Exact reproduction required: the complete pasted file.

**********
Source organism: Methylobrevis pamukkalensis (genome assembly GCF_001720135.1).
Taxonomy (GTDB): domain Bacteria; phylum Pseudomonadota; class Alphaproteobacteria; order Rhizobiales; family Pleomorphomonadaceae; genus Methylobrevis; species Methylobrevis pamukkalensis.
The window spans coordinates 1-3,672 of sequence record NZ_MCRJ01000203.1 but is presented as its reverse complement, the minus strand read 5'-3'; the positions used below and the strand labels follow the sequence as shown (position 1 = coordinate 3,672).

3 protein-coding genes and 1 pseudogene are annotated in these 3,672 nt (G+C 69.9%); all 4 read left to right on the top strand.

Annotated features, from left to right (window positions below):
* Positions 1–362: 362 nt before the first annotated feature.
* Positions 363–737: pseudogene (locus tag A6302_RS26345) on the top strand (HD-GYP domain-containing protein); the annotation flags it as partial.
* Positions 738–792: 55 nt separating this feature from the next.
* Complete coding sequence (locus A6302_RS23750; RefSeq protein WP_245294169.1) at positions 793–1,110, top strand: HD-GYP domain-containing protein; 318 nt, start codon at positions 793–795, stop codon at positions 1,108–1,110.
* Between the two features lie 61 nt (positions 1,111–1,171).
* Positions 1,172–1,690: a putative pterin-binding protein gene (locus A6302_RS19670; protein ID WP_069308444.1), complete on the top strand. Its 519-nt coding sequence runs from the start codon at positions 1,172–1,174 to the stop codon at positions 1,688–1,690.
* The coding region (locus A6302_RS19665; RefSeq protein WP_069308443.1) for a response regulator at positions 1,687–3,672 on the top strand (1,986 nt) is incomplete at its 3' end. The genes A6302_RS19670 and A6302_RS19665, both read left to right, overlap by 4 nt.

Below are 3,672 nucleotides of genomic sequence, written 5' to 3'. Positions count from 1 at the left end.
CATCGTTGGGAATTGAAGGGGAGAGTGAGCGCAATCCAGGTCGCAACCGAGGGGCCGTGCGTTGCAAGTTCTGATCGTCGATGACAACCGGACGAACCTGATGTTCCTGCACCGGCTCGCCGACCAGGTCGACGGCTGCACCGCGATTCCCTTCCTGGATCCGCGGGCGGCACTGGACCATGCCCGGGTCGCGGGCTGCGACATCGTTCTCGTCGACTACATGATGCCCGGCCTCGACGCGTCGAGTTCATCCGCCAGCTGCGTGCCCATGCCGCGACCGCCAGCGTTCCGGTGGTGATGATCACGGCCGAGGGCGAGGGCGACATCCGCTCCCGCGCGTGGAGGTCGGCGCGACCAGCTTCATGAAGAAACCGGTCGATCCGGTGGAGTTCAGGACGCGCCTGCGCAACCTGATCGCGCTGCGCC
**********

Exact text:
Source organism: Methylobrevis pamukkalensis (genome assembly GCF_001720135.1).
Taxonomy (GTDB): domain Bacteria; phylum Pseudomonadota; class Alphaproteobacteria; order Rhizobiales; family Pleomorphomonadaceae; genus Methylobrevis; species Methylobrevis pamukkalensis.
The window spans coordinates 1-3,672 of sequence record NZ_MCRJ01000203.1 but is presented as its reverse complement, the minus strand read 5'-3'; the positions used below and the strand labels follow the sequence as shown (position 1 = coordinate 3,672).

3 protein-coding genes and 1 pseudogene are annotated in these 3,672 nt (G+C 69.9%); all 4 read left to right on the top strand.

Annotated features, from left to right (window positions below):
* Positions 1–362: 362 nt before the first annotated feature.
* Positions 363–737: pseudogene (locus tag A6302_RS26345) on the top strand (HD-GYP domain-containing protein); the annotation flags it as partial.
* Positions 738–792: 55 nt separating this feature from the next.
* Complete coding sequence (locus A6302_RS23750; RefSeq protein WP_245294169.1) at positions 793–1,110, top strand: HD-GYP domain-containing protein; 318 nt, start codon at positions 793–795, stop codon at positions 1,108–1,110.
* Between the two features lie 61 nt (positions 1,111–1,171).
* Positions 1,172–1,690: a putative pterin-binding protein gene (locus A6302_RS19670; protein ID WP_069308444.1), complete on the top strand. Its 519-nt coding sequence runs from the start codon at positions 1,172–1,174 to the stop codon at positions 1,688–1,690.
* The coding region (locus A6302_RS19665; RefSeq protein WP_069308443.1) for a response regulator at positions 1,687–3,672 on the top strand (1,986 nt) is incomplete at its 3' end. The genes A6302_RS19670 and A6302_RS19665, both read left to right, overlap by 4 nt.

Below are 3,672 nucleotides of genomic sequence, written 5' to 3'. Positions count from 1 at the left end.
CATCGTTGGGAATTGAAGGGGAGAGTGAGCGCAATCCAGGTCGCAACCGAGGGGCCGTGCGTTGCAAGTTCTGATCGTCGATGACAACCGGACGAACCTGATGTTCCTGCACCGGCTCGCCGACCAGGTCGACGGCTGCACCGCGATTCCCTTCCTGGATCCGCGGGCGGCACTGGACCATGCCCGGGTCGCGGGCTGCGACATCGTTCTCGTCGACTACATGATGCCCGGCCTCGACGCGTCGAGTTCATCCGCCAGCTGCGTGCCCATGCCGCGACCGCCAGCGTTCCGGTGGTGATGATCACGGCCGAGGGCGAGGGCGACATCCGCTCCCGCGCGTGGAGGTCGGCGCGACCAGCTTCATGAAGAAACCGGTCGATCCGGTGGAGTTCAGGACGCGCCTGCGCAACCTGATCGCGCTGCGCC